Blaine residents who wish to personally attend the next city council meeting on April 13 will not be able to do so, after governor Jay Inslee suspended key provisions of the Open Public Meetings Act and prohibited in-person attendance at city council meetings and meetings of other public bodies.
The Open Public Meetings Act generally requires the deliberations and actions of public bodies to be conducted openly, so that citizens can oversee the conduct of the people’s business. “The people of this state do not yield their sovereignty to the agencies which serve them,” the Act begins. “The people, in delegating authority, do not give their public servants the right to decide what is good for the people to know and what is not good for them to know. The people insist on remaining informed so that they may retain control over the instruments they have created.”
In a March 24 proclamation, Inslee used his emergency powers to suspend a key provision of the Act which states, in part, that “all persons shall be permitted to attend any meeting of the governing body of a public agency,” which includes city councils. Inslee’s Proclamation 20-28 “waived and suspended” this provision until midnight on Thursday, April 23. “Violators of this of this [sic] order may be subject to criminal penalties,” Inslee’s proclamation stated.
The proclamation allowed city council meetings to go on if they provide options for the public to attend remotely by telephone or otherwise, and if they also provide “the ability for all persons attending the meeting to hear each other at the same time.”
Blaine residents’ voices won’t be heard at the April 13 council meeting. In a separate decision made by Blaine city manager Michael Jones, audience participation has now been removed from city council agendas until “we get back to normal,” Jones said. His decision was announced on March 20, prior to Inslee’s March 23 stay-at-home order and March 24 proclamation.
Specifically, Jones modified Rule 15 of the Council Rules of Procedure by removing the audience participation portion from council’s regular agenda. His decision was conveyed to Blaine councilmembers in a memo, and the decision was made pursuant to Resolution 1800-20, which councilmembers had passed at a special meeting on March 16. Their resolution affirmed Jones’ March 13 proclamation of a local emergency related to the COVID-19 pandemic and gave Jones various emergency powers.
“I decided after consulting with the mayor to remove the audience participation time, because it meant people share a microphone and podium, and it encouraged more people to be in the room,” Jones explained. “At that time we were trying to reduce social contact. Now, of course, we are mandated to completely avoid contact if possible. We don’t intend to try to have audience participation on a conference call meeting. It is just too difficult to manage, and since audience participation is optional, not required, we can leave it off.”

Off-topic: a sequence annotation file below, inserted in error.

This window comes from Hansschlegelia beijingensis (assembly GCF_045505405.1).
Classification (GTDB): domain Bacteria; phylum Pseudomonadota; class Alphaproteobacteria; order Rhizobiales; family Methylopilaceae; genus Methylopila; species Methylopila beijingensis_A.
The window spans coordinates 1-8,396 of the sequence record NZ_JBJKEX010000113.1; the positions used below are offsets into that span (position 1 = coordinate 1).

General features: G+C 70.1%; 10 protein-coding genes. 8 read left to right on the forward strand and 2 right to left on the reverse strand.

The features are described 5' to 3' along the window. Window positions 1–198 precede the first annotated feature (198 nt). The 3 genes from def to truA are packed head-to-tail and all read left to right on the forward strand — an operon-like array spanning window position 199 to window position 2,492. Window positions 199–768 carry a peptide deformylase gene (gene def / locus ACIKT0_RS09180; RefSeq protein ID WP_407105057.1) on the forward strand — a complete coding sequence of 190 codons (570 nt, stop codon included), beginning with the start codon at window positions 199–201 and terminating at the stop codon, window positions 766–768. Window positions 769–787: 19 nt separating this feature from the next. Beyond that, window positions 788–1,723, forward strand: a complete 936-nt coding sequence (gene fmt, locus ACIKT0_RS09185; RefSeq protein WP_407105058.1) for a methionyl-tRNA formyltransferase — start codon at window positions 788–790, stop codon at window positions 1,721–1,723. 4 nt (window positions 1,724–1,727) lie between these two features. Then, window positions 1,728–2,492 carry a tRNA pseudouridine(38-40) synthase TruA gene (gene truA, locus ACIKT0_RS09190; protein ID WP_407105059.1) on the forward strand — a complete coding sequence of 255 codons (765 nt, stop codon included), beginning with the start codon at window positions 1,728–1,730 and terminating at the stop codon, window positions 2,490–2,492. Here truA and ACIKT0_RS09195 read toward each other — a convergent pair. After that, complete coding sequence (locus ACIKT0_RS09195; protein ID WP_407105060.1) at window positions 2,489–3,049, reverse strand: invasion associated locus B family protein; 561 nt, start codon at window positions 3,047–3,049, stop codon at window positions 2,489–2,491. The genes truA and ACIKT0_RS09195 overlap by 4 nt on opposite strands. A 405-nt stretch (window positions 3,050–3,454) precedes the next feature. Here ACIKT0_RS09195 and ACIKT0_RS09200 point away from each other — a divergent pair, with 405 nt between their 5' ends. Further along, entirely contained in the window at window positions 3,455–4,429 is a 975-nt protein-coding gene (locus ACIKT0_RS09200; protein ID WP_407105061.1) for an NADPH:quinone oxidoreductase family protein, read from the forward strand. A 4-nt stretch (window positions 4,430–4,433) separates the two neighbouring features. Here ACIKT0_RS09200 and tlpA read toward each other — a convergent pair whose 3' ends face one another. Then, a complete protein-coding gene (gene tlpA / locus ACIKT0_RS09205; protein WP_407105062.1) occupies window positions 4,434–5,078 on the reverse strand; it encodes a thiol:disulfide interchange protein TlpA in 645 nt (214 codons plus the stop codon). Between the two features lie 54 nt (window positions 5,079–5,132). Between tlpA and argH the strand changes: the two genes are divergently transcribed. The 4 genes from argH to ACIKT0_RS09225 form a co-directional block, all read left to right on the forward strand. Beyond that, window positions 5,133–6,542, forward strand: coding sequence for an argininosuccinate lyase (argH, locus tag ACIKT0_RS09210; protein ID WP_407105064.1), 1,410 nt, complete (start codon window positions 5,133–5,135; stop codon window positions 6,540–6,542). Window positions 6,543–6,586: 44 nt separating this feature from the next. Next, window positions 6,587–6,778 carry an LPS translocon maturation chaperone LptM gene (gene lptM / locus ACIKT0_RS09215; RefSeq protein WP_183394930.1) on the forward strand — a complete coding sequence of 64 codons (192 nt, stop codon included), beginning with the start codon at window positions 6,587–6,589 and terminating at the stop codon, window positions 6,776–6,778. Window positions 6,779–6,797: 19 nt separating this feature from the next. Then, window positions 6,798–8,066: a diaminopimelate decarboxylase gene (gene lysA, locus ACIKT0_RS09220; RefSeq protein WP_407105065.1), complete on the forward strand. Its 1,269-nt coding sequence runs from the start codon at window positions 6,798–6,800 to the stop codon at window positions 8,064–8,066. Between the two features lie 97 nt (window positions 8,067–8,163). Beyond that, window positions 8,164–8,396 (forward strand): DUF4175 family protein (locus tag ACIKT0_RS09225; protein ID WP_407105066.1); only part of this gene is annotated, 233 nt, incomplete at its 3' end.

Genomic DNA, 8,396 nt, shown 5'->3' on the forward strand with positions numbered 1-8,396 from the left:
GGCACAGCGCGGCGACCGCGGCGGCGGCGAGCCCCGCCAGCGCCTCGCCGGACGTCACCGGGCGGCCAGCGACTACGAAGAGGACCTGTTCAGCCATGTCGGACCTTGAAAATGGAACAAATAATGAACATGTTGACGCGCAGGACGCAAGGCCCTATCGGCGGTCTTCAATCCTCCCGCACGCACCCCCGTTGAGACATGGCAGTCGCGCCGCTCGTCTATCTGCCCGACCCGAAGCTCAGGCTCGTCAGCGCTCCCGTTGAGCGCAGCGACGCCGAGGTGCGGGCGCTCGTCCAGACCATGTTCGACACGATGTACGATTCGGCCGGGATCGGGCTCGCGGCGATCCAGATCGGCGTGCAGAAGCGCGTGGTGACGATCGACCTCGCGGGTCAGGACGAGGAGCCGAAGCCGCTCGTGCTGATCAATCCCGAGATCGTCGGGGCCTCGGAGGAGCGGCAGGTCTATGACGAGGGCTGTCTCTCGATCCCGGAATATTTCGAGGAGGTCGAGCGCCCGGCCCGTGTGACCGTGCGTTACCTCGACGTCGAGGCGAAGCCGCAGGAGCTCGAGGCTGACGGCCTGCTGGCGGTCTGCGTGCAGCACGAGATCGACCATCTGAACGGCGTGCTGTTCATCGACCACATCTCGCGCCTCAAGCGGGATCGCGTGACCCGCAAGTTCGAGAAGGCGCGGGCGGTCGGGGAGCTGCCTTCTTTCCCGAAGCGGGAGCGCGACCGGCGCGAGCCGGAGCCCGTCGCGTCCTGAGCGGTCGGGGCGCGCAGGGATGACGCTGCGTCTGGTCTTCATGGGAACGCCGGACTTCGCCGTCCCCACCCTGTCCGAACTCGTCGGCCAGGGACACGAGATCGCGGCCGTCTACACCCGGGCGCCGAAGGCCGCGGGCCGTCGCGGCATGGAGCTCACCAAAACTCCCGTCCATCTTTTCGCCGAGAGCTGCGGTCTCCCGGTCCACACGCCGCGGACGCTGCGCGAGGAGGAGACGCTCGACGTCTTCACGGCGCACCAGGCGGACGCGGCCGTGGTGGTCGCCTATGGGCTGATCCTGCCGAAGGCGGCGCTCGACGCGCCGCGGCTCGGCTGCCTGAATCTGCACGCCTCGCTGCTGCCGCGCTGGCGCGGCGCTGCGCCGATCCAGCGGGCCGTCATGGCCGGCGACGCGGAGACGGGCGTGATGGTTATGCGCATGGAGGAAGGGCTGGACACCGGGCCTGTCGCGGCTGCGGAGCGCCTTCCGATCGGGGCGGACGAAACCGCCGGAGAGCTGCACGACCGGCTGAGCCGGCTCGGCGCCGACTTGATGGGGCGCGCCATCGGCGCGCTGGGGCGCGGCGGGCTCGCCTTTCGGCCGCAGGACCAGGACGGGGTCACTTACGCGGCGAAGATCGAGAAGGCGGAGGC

Jones continued: “As soon as we get back to normal, that is, once the risk of infection is lower and we are having in-person meetings, we’ll add audience participation back on the agenda. People can send emails and letters for now. That allows participation and it can be very effective. Council has time to read the email and think about what’s been sent, rather than just hearing it in the meeting for the first time.”
For the April 13 meeting, a “very limited number” of city staff planned to be physically present in the Blaine council chambers on the fourth floor of 435 Martin Street, said city clerk Samuel Crawford. Councilmembers will participate remotely. Those Blaine residents who wish to express an opinion may still submit comments prior to the meeting, but their written communications will not be read aloud during the meeting.
(At city council meetings, the city clerk normally reads a very brief description of written communications and their dates, but not their actual content. “I will continue the normal practice,” Crawford said. “The entire written communication can still be found on the city’s website on the agenda.”)
As of March 26, city staff were testing out different methods for remote observation of the April 13 council meeting by Blaine residents. A March 26 planning commission meeting utilized the online meeting software GoToMeeting, which allowed people to listen in by dialing a telephone number, visiting a website or downloading a computer application. The instructions for the April 13 council meeting were expected to be posted to the city’s website, cityofblaine.com, once available. “The information will definitely be available to the public in advance of the meeting,” said Crawford.
Members of the public who wish to submit written comments to Blaine city council can do so by emailing firstname.lastname@example.org or mailing a letter to city hall, 435 Martin Street, Suite 3000, Blaine, Washington 98230. Comments should be addressed to Blaine city council. Remember to state your full name and residential address for the record.